Do you know how the missions community defines “people groups”? And then what an Unreached People Group is? We put together this video to help you learn. Tell us what you think and then tell others!
Why exactly is there such a thing as Christian Missions? Is it mentioned in the Bible? If so, where? And how many followers of Jesus are expected to be involved?
Watch this video for answers to those questions and more. And then share the video to let others know!
I was working with a short term mission team over the weekend and decided to teach them the simple inductive Bible study method we detailed in this previous post. I was incredibly impressed at how quickly the group read the scripture, looked at the words and then came up with a summary statement and obedience actions. So I thought I would share some of what they found.
Here is the text:
1 After the Sabbath, at dawn on the first day of the week, Mary Magdalene and the other Mary went to look at the tomb.
2 There was a violent earthquake, for an angel of the Lord came down from heaven and, going to the tomb, rolled back the stone and sat on it. 3 His appearance was like lightning, and his clothes were white as snow. 4 The guards were so afraid of him that they shook and became like dead men.
5 The angel said to the women, “Do not be afraid, for I know that you are looking for Jesus, who was crucified. 6 He is not here; he has risen, just as he said. Come and see the place where he lay. 7 Then go quickly and tell his disciples: ‘He has risen from the dead and is going ahead of you into Galilee. There you will see him.’ Now I have told you.”
8 So the women hurried away from the tomb, afraid yet filled with joy, and ran to tell his disciples. 9 Suddenly Jesus met them. “Greetings,” he said. They came to him, clasped his feet and worshiped him. 10 Then Jesus said to them, “Do not be afraid. Go and tell my brothers to go to Galilee; there they will see me.”
The Guards’ Report
11 While the women were on their way, some of the guards went into the city and reported to the chief priests everything that had happened. 12 When the chief priests had met with the elders and devised a plan, they gave the soldiers a large sum of money, 13 telling them, “You are to say, ‘His disciples came during the night and stole him away while we were asleep.’ 14 If this report gets to the governor, we will satisfy him and keep you out of trouble.” 15 So the soldiers took the money and did as they were instructed. And this story has been widely circulated among the Jews to this very day.
The Great Commission
16 Then the eleven disciples went to Galilee, to the mountain where Jesus had told them to go. 17 When they saw him, they worshiped him; but some doubted. 18 Then Jesus came to them and said, “All authority in heaven and on earth has been given to me. 19 Therefore go and make disciples of all nations, baptizing them in the name of the Father and of the Son and of the Holy Spirit, 20 and teaching them to obey everything I have commanded you. And surely I am with you always, to the very end of the age.”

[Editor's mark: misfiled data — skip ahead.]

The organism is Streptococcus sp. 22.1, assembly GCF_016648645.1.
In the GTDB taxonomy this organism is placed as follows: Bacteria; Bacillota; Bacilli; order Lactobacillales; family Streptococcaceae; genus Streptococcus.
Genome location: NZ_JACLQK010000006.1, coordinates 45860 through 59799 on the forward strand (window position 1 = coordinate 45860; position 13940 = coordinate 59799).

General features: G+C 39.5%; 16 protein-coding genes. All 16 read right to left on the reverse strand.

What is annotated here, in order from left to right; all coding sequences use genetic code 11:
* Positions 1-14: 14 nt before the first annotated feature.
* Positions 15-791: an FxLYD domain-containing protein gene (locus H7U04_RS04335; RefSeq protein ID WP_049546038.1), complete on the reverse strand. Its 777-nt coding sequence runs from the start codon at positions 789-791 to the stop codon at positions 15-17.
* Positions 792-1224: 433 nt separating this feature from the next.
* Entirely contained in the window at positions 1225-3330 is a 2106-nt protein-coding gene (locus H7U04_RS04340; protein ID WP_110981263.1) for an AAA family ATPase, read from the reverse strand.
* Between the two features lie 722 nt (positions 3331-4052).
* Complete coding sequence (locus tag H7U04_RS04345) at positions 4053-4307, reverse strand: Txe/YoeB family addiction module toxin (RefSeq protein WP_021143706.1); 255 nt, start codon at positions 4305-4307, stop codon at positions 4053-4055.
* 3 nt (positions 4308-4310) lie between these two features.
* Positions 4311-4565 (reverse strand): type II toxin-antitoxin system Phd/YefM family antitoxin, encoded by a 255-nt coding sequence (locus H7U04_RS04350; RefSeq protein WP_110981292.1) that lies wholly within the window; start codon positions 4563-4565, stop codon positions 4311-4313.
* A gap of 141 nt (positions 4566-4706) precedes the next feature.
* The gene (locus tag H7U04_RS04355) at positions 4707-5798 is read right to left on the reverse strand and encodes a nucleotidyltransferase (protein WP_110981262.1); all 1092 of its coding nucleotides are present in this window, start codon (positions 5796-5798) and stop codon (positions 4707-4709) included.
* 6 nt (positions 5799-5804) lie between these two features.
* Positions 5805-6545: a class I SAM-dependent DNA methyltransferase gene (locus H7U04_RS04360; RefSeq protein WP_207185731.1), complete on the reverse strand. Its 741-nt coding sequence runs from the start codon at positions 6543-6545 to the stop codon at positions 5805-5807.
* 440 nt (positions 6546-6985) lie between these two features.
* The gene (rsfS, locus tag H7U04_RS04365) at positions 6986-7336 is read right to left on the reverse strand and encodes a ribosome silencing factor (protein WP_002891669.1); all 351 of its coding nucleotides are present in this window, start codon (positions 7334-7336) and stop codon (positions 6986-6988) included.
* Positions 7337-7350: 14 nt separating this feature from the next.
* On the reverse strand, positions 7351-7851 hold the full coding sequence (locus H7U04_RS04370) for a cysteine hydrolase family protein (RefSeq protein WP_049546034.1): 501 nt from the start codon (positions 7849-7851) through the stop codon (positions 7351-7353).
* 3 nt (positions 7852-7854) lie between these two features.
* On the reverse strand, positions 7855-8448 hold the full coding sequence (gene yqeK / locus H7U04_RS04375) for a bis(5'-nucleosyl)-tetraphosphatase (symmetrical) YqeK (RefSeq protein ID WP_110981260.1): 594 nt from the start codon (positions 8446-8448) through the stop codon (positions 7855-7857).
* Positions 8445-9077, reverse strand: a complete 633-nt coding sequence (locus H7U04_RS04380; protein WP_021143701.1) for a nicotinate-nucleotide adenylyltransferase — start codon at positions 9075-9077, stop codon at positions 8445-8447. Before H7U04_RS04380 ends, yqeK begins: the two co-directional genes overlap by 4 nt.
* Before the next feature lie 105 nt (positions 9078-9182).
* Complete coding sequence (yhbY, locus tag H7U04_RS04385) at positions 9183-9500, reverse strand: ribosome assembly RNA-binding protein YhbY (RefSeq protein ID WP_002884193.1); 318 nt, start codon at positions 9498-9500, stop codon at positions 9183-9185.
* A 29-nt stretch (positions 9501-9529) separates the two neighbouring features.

Some of what was noticed when asking the 4 key questions:
What does this teach us about God?
- Verse 6 – Jesus is alive!
- Verses 9 and 17 – He accepts our worship
- Verse 18 – He has all authority
- Verse 20 – He is always with us
What does this teach us about ourselves?
- Verses 4 and 5 – We fear
- Verses 13-14 – We lie to protect our power or reputation
- Verse 17 – We can still doubt God even when He shows Himself to us
Are there any sins to avoid?
- Verse 5 – Fear
- Verse 15 – Lying
- Verse 17 – Doubt
Are there any commands to obey?
- Verses 5 and 10- Do not be afraid
- Verses 7,10 and 19 – Go tell others!
- Verse 19 – Baptize new disciples
- Verse 20 – Teach new disciples to obey
At the end of our time, the group was asked to summarize the entire passage. This is what they came up with:
Do not be afraid! Jesus is alive! Now go tell everyone.
I will challenge you with the very same challenge the group was given:
Now that you have read the commands of Christ, how are you going to obey?
Last week I was enjoying the worship time with my church family and we started to sing “Joy to the World”. It’s a song that we’ve all sung for most, if not all of our lives and we know the words pretty much by memory. (Maybe not the harmony parts, that always seems to be reserved to the extremely talented few. I am not one of those few.)
He rules the world with truth and grace, and makes the nations prove
The glories of His righteousness
And wonders of His love.
I have to admit, and this may be a little embarrassing, I’d never really noticed the words “and makes the NATIONS prove the glories of His righteousness.” I don’t know why. Right now I’m blaming the fact that the melody of the song inserts a decently long pause after “prove” and “the glories”.
Isn’t that a great set of words though? A deep, powerful nugget of missions truth in a potentially over played and little mediated on song?
HE (God), makes the NATIONS (all ethnic groups, all peoples) PROVE the glories of His RIGHTEOUSNESS!
If you’ve ever hung out with any GFM folks, you quickly learn that we want to remind you that all throughout the Bible we read how God has always loved all peoples. And His desire has always been for all peoples to worship Him. But does He actually use the nations to prove how great He is? Does God actually interrupt other nations’ history besides Israel’s to show that there is no one more righteous than Him? Let’s do a quick check.
Daniel 2:47 (NIV) The king said to Daniel, “Surely your God is the God of gods and the Lord of kings and a revealer of mysteries, for you were able to reveal this mystery.”
Daniel 3:28-29 (NIV) Then Nebuchadnezzar said, “Praise be to the God of Shadrach, Meshach and Abednego, who has sent his angel and rescued his servants! They trusted in him and defied the king’s command and were willing to give up their lives rather than serve or worship any god except their own God. Therefore I decree that the people of any nation or language who say anything against the God of Shadrach, Meshach and Abednego be cut into pieces and their houses be turned into piles of rubble, for no other god can save in this way.”